What is FICA Tax?

FICA and SECA taxes do not fund Supplemental Security Income (SSI) benefits, even though that particular program is run by the Social Security Administration (SSA). The Self-Employment Contributions Act (SECA) of 1954 requires the self-employed to pay taxes on their net earnings to help fund Social Security and Medicare. The FICA exemption period covers your first 5 calendar years of physical presence in the US if you are a full-time student at a US educational institution.

And if you’re self-employed, you’ll need to use the IRS worksheets to ensure you’re paying the correct amounts. Now that we have answered the question “What is FICA on my paystub?” and understood all its components, it is essential to keep in mind the benefits of paying what are billable hours time tracking tips to get you paid such taxes. As for calculating the FICA deduction on paystub with the correct rate, Real Check Stubs has you covered. FICA taxes could be overwhelming, especially for the self-employed, but they are essential in helping retirees and other qualified beneficiaries.

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Unlike the 6.2 percent Social Security tax and the 1.45 percent Medicare tax, the 0.9 percent surcharge is imposed only on the employee. You withhold the surtax from employee wages, but there is never a matching payment required by the employer. Unless your business is incorporated, you must pay both portions of the FICA tax for the employer and employee as a self-employed worker. Instead of the federal tax, your check stub would show “Self-Employment” tax in its place.

For 2023, these numbers remain the same — but the taxable minimum has risen from $147,000 to $160,200. This means that any earnings above this threshold should not be taxed toward Social Security. However, earnings over the taxable minimum are still subject to Medicare taxes.

  • FICA stands for the Federal Insurance Contributions Act and is the federal law requiring payroll contributions for the funding of Social Security and Medicare programs.
  • He feared that politicians would take and use the money for their own purposes.
  • This also includes resident aliens and many non-resident aliens.
  • However, none of their employers are required to withhold the 0.9 percent surtax because neither spouse earned over $200,000 from any one employer.

See, the Self-Employment Contributions Act (SECA) says you still have to contribute to Social Security and Medicare, even if you’re self-employed. That means you’ll shell out a total of $7,650 (7.65% of your taxable income) for FICA taxes. As we discussed above, when Congress passed FICA, the whole idea was to fund a retirement savings plan (Social Security) and insurance program (Medicare) for American workers. The amount of money you’ll receive in monthly Social Security benefits when you retire is based on a formula that looks at the average you earned during the 35 years in which you earned the most money. You can use the Social Security Administration’s calculator to estimate your benefits.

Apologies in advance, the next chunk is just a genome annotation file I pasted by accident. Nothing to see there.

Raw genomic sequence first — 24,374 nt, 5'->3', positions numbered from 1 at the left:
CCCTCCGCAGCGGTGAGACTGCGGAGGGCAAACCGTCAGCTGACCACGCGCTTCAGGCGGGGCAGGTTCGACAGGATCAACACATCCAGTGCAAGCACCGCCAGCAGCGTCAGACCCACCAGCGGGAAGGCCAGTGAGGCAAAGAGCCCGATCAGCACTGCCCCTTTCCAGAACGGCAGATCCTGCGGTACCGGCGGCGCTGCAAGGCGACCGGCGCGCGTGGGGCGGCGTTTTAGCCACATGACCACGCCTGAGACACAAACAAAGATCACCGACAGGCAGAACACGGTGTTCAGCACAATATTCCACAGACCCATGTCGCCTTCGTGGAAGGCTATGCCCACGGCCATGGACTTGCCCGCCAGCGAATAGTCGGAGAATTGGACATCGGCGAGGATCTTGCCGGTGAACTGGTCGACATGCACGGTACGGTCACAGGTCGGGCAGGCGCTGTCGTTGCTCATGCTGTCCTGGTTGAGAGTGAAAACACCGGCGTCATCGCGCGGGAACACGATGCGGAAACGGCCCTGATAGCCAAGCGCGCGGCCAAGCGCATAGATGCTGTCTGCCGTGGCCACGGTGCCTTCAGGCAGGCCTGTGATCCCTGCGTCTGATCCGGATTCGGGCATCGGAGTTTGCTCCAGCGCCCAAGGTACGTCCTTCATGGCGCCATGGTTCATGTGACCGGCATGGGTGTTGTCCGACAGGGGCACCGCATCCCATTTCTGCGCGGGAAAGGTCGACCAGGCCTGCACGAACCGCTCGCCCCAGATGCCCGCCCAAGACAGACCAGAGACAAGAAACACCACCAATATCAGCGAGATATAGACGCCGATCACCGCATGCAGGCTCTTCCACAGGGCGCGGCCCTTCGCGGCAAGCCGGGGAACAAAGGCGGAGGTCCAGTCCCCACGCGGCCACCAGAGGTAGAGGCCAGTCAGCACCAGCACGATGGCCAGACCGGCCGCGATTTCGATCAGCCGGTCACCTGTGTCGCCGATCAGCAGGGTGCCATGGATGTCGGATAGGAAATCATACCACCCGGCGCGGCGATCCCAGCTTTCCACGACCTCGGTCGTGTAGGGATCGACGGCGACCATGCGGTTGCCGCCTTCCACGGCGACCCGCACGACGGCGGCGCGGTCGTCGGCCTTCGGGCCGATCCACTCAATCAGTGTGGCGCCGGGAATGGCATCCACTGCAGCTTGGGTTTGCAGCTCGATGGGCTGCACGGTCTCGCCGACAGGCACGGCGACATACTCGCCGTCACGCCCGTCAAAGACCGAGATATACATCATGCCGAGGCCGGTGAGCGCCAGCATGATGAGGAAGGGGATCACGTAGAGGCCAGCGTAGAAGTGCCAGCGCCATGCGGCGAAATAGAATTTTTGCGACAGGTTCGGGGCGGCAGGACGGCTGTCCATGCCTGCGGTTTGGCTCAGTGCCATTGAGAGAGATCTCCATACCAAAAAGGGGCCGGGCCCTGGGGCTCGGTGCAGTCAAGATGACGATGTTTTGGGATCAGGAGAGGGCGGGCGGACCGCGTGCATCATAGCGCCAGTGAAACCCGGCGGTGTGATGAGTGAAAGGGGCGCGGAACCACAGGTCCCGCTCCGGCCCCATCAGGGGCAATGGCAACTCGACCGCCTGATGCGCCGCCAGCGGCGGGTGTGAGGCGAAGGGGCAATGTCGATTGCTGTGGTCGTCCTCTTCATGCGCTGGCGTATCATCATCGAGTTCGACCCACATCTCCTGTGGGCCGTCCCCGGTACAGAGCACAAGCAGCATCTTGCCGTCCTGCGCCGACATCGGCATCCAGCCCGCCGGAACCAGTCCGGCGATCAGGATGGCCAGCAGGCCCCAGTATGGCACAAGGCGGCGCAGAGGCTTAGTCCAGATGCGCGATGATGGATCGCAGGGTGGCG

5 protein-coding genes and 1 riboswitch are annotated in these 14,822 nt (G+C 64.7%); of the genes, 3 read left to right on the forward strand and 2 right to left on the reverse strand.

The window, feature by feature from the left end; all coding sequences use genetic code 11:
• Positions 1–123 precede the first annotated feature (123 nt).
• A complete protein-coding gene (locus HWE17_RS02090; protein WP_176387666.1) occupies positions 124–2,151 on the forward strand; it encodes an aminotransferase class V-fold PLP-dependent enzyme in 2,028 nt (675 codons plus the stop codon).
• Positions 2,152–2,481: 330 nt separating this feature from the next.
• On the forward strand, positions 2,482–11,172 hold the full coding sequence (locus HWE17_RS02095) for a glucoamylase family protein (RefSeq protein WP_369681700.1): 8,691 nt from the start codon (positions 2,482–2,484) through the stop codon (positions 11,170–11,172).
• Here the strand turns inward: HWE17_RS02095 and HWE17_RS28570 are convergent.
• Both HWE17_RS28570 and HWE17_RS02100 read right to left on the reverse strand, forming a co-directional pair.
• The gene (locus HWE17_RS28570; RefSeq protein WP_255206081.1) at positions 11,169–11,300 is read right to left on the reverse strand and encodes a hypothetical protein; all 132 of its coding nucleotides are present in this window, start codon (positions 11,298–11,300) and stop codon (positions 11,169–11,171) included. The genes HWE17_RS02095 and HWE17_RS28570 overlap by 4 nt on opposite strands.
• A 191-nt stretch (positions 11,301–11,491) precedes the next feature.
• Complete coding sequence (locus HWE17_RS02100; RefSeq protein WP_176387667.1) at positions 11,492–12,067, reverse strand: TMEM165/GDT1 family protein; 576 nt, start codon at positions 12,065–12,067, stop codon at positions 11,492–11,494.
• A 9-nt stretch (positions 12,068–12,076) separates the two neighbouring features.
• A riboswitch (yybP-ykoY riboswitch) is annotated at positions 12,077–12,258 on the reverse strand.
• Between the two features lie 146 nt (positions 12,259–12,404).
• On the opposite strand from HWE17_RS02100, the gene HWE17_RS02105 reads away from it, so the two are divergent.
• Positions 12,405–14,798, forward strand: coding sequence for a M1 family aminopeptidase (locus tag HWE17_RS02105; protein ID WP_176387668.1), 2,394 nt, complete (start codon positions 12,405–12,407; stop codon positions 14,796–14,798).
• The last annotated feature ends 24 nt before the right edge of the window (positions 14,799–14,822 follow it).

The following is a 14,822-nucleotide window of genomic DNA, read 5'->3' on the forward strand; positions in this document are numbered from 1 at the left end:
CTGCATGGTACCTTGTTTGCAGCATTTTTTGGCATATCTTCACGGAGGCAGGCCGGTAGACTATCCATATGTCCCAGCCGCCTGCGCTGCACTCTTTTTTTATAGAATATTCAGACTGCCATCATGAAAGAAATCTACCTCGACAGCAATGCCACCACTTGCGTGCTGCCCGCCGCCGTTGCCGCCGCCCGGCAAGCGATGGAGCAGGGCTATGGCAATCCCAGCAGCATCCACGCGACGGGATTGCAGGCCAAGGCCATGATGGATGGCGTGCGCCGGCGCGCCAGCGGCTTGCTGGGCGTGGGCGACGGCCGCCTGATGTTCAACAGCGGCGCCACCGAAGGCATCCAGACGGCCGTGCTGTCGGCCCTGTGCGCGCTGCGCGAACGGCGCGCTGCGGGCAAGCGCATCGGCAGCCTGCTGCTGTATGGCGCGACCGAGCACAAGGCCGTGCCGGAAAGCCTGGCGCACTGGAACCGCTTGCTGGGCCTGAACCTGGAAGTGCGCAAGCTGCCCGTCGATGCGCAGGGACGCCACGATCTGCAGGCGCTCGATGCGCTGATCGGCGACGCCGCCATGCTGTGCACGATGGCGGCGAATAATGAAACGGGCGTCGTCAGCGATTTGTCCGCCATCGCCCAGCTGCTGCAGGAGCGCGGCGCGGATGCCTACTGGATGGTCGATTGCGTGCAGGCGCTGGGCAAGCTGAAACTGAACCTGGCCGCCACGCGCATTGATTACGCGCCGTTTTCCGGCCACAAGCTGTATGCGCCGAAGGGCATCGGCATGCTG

What Small-Business Owners Need to Know About FICA Taxes

If it’s above the wage base, you need to use the Social Security tax rate to wages up to the wage base and the Medicare tax rate to all compensation. The Federal Insurance Contribution Act, introduced in the 1930s, requires employers and employees to contribute to Medicare and Social Security programs. Commonly referred to as FICA, these taxes are automatically deducted from employee paychecks and matched by employers. Employers and employees have to pay FICA taxes to cover their social security and Medicare obligations. However, if the IRS considers you a self-employed business owner, you contribute to social security and Medicare by paying self-employment taxes (SECA taxes).

If an employee overpays, they should receive a refund when they file their tax return. If employees expect to underpay the Medicare surtax, they can make estimated tax payments throughout the year or ask for additional withholding on Form W-4. Business owners and other self-employed individuals pay the entire 15.3 percent of their wages. This is the same as the FICA deduction on paystub for employees. The amount due is calculated the same way and composes the same taxes, 12.4 percent for the Social Security tax and 2.9 percent for the Medicare tax.

Employers match the 1.45% rate but are not responsible for matching the 0.9% rate. FICA taxes include the Social Security tax of 6.2% (on wages up to $147,000), and 1.45% toward the Medicare tax. Both employers and employees are each responsible for paying this combined 7.65% of gross earnings for a total of 15.3%. To calculate FICA tax, simply multiply gross earnings by 7.65%. Again, this percentage includes 6.2% toward Social Security and 1.45% toward Medicare tax.